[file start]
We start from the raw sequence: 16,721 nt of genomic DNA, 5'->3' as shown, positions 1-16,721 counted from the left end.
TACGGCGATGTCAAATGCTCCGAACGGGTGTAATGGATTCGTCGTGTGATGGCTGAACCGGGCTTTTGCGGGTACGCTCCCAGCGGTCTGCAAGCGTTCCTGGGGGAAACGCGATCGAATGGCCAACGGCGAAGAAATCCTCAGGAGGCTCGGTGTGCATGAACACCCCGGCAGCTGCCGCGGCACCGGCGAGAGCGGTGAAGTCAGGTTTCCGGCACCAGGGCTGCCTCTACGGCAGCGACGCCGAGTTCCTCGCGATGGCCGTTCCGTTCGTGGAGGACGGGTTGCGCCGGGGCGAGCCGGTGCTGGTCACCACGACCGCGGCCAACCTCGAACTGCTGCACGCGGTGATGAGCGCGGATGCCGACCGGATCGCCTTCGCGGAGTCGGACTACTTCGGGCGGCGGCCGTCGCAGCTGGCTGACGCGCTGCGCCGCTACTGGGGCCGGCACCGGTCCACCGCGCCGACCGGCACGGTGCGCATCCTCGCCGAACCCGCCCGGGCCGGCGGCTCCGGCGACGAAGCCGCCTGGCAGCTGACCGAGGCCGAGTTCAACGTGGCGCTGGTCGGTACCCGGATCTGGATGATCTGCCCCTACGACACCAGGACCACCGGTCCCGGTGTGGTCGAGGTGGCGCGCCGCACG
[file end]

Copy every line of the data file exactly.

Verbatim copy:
We start from the raw sequence: 16,721 nt of genomic DNA, 5'->3' as shown, positions 1-16,721 counted from the left end.
TACGGCGATGTCAAATGCTCCGAACGGGTGTAATGGATTCGTCGTGTGATGGCTGAACCGGGCTTTTGCGGGTACGCTCCCAGCGGTCTGCAAGCGTTCCTGGGGGAAACGCGATCGAATGGCCAACGGCGAAGAAATCCTCAGGAGGCTCGGTGTGCATGAACACCCCGGCAGCTGCCGCGGCACCGGCGAGAGCGGTGAAGTCAGGTTTCCGGCACCAGGGCTGCCTCTACGGCAGCGACGCCGAGTTCCTCGCGATGGCCGTTCCGTTCGTGGAGGACGGGTTGCGCCGGGGCGAGCCGGTGCTGGTCACCACGACCGCGGCCAACCTCGAACTGCTGCACGCGGTGATGAGCGCGGATGCCGACCGGATCGCCTTCGCGGAGTCGGACTACTTCGGGCGGCGGCCGTCGCAGCTGGCTGACGCGCTGCGCCGCTACTGGGGCCGGCACCGGTCCACCGCGCCGACCGGCACGGTGCGCATCCTCGCCGAACCCGCCCGGGCCGGCGGCTCCGGCGACGAAGCCGCCTGGCAGCTGACCGAGGCCGAGTTCAACGTGGCGCTGGTCGGTACCCGGATCTGGATGATCTGCCCCTACGACACCAGGACCACCGGTCCCGGTGTGGTCGAGGTGGCGCGCCGCACG